Professor and Department Head
-- Ph.D., California Institute of Technology
-- M.S., California Institute of Technology
-- B.A., University of Rochester
Shawn Kantor's research explores how economic, political, and legal institutions interact to influence the process of economic development. His current research examines the impact that research universities have on regional economic growth, both historically and today. By examining the ascendency of the modern American research university over the past 125 years, Kantor's research attempts to measure the broad economic effects of public investments in university knowledge production, especially from a regional perspective. Understanding the mechanisms through which knowledge flows between academic researchers and their local economies also provides insights into the nature of the frictions that might impact the successful use of scientific discoveries emanating from universities. Fundamentally, the research advances our understanding of how universities ultimately affect the productivity of American firms and regions. The research involves the collection of over a century’s worth of manufacturing data at the state and city levels and the use of innovative econometric techniques to identify the causal role that universities play in their neighbors’ economic success. This fairly new research project has been supported by two National Science Foundation grants.
Kantor is the author of numerous books and articles and his research has been extensively supported by external granting agencies, primarily the NSF. His book Politics and Property Rights: The Closing of the Open Range in the Postbellum South (University of Chicago Press, 1998), which was nominated for a Pulitzer Prize, examines the transformation of property rights to land in the South after the Civil War. His co-authored book A Prelude to the Welfare State: The Origins of Workers' Compensation (University of Chicago Press, 2000) analyzes the factors that contributed to the introduction of the first major social insurance program in the United States. The book was awarded the TIAA-CREF Institute Certificate of Excellence for Outstanding Scholarly Writing on Lifelong Financial Security and the Richard A. Lester Prize for the Outstanding Book in Labor Economics and Industrial Relations. An article on the political economy of compulsory state workers' compensation insurance systems won the Economic History Association's 1997 Arthur H. Cole Prize for the outstanding article published in the Journal of Economic History. Kantor is currently completing a highly successful, long-term project with Price Fishback (University of Arizona) and other co-authors examining the economic consequences of the New Deal. The research has measured the impact of New Deal spending on a variety of important economic and social outcomes such as retail consumption, migration, infant mortality, building construction and housing values, employment and wages, and crime. The research has broken important new ground in providing insights into the microeconomic effects of large-scale fiscal policy interventions, such as those that occurred during the New Deal era and recently during the Great Recession.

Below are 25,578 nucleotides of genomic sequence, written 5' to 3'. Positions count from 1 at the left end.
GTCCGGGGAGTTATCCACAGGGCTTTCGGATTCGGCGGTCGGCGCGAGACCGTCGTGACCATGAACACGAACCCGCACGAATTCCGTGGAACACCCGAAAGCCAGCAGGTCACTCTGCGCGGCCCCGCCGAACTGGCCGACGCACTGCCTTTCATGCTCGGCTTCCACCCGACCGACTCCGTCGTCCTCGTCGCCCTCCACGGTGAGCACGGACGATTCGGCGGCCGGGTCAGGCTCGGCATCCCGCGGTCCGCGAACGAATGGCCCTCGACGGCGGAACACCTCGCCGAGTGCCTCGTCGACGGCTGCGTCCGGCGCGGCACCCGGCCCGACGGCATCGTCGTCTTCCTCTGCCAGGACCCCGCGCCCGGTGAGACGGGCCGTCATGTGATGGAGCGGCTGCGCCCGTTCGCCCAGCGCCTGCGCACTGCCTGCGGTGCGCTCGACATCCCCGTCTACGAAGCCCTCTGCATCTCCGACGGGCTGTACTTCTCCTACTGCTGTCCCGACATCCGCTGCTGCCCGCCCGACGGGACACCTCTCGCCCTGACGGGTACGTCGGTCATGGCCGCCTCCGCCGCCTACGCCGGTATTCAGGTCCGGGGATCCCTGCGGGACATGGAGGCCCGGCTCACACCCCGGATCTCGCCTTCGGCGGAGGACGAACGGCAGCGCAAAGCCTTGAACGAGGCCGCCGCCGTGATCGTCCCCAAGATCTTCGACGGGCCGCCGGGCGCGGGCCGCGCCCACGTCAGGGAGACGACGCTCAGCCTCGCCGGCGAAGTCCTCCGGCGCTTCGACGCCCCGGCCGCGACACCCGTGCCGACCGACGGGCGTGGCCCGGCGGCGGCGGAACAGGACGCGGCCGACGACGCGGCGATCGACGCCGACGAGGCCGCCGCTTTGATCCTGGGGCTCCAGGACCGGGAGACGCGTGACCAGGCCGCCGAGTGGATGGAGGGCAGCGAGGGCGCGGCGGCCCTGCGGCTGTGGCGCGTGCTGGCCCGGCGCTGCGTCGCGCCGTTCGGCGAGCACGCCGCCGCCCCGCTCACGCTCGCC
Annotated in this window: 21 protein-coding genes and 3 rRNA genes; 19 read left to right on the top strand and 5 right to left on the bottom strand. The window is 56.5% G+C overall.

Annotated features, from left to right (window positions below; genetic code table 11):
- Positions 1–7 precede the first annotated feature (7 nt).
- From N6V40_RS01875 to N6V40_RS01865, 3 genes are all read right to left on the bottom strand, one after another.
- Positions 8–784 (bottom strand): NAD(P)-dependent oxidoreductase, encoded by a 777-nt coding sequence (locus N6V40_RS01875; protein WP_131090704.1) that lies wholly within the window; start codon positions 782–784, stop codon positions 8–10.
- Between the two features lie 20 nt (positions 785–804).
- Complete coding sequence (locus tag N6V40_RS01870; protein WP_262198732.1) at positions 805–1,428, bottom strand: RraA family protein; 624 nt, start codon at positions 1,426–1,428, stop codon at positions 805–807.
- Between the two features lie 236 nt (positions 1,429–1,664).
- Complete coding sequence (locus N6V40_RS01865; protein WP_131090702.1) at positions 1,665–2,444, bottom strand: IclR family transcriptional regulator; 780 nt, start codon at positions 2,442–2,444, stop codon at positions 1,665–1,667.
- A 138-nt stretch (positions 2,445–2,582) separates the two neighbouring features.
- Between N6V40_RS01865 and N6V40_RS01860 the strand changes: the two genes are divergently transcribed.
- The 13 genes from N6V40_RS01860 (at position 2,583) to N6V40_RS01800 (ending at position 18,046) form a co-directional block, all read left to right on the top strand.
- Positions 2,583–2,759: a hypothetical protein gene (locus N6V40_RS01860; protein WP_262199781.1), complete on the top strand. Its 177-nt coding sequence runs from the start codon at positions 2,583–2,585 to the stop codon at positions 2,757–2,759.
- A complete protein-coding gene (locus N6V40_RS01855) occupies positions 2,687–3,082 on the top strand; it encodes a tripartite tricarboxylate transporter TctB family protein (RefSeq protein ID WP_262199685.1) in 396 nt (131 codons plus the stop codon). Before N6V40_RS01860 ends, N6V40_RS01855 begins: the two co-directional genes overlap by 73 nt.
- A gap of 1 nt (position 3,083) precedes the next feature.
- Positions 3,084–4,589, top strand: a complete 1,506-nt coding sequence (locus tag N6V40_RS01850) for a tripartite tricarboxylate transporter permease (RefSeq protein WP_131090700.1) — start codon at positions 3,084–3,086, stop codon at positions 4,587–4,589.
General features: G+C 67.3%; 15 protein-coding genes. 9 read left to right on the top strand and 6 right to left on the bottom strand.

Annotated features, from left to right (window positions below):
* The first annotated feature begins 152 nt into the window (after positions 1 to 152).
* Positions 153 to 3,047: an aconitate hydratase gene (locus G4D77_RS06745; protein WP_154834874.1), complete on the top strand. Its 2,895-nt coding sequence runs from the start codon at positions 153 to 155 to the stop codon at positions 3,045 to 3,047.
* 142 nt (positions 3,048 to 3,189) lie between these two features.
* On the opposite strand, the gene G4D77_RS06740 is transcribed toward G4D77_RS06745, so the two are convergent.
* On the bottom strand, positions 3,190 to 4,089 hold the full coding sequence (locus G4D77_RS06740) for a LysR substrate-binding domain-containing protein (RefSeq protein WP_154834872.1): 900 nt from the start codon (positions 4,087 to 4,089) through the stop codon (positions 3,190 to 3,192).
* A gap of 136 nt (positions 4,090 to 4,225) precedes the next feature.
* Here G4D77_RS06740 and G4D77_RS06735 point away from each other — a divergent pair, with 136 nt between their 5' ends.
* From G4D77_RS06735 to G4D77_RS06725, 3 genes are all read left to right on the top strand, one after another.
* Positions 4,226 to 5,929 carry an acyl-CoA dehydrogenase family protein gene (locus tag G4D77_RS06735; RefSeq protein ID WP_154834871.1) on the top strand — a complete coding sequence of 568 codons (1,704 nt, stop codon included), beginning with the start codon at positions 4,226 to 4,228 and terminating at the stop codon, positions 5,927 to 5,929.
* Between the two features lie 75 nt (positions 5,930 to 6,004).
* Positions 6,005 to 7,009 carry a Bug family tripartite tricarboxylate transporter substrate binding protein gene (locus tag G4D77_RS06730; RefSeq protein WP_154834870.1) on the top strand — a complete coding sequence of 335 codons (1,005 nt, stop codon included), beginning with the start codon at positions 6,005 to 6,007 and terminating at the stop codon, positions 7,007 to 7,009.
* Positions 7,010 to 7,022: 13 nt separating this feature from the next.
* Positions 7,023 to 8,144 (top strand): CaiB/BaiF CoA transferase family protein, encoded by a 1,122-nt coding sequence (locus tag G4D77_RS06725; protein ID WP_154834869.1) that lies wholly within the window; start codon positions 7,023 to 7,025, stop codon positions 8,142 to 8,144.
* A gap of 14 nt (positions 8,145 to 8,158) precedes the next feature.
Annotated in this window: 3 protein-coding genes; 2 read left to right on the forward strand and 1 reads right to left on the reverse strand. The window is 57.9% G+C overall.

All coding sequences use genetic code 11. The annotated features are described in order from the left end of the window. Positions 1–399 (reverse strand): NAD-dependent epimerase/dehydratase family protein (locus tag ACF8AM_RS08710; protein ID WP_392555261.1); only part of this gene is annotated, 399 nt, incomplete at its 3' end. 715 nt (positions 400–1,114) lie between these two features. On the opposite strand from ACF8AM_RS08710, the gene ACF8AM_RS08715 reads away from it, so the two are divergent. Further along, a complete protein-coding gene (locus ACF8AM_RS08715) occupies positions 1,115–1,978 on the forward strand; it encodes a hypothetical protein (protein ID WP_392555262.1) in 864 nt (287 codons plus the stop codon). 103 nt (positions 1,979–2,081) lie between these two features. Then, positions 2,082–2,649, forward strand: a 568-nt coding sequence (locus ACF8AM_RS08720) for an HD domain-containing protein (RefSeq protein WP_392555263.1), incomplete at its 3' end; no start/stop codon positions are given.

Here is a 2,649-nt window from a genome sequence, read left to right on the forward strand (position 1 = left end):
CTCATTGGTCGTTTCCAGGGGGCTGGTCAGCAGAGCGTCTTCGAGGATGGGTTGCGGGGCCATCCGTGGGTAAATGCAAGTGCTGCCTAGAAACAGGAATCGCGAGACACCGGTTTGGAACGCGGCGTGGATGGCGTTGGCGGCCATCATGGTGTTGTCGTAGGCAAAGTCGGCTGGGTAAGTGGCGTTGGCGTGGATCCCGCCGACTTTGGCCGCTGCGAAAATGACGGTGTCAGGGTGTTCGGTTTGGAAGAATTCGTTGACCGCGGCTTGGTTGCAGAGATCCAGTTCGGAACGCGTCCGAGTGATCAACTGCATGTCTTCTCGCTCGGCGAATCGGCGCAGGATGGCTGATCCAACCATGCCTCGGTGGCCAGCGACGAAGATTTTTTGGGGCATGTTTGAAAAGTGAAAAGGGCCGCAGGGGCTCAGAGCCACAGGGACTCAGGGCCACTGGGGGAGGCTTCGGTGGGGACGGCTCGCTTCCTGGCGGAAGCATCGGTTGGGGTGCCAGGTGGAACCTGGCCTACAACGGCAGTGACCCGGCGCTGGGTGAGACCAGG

Kantor holds an appointment as a Research Associate of the National Bureau of Economic Research in Cambridge, MA, and is a Fellow of the TIAA-CREF Institute in New York, NY.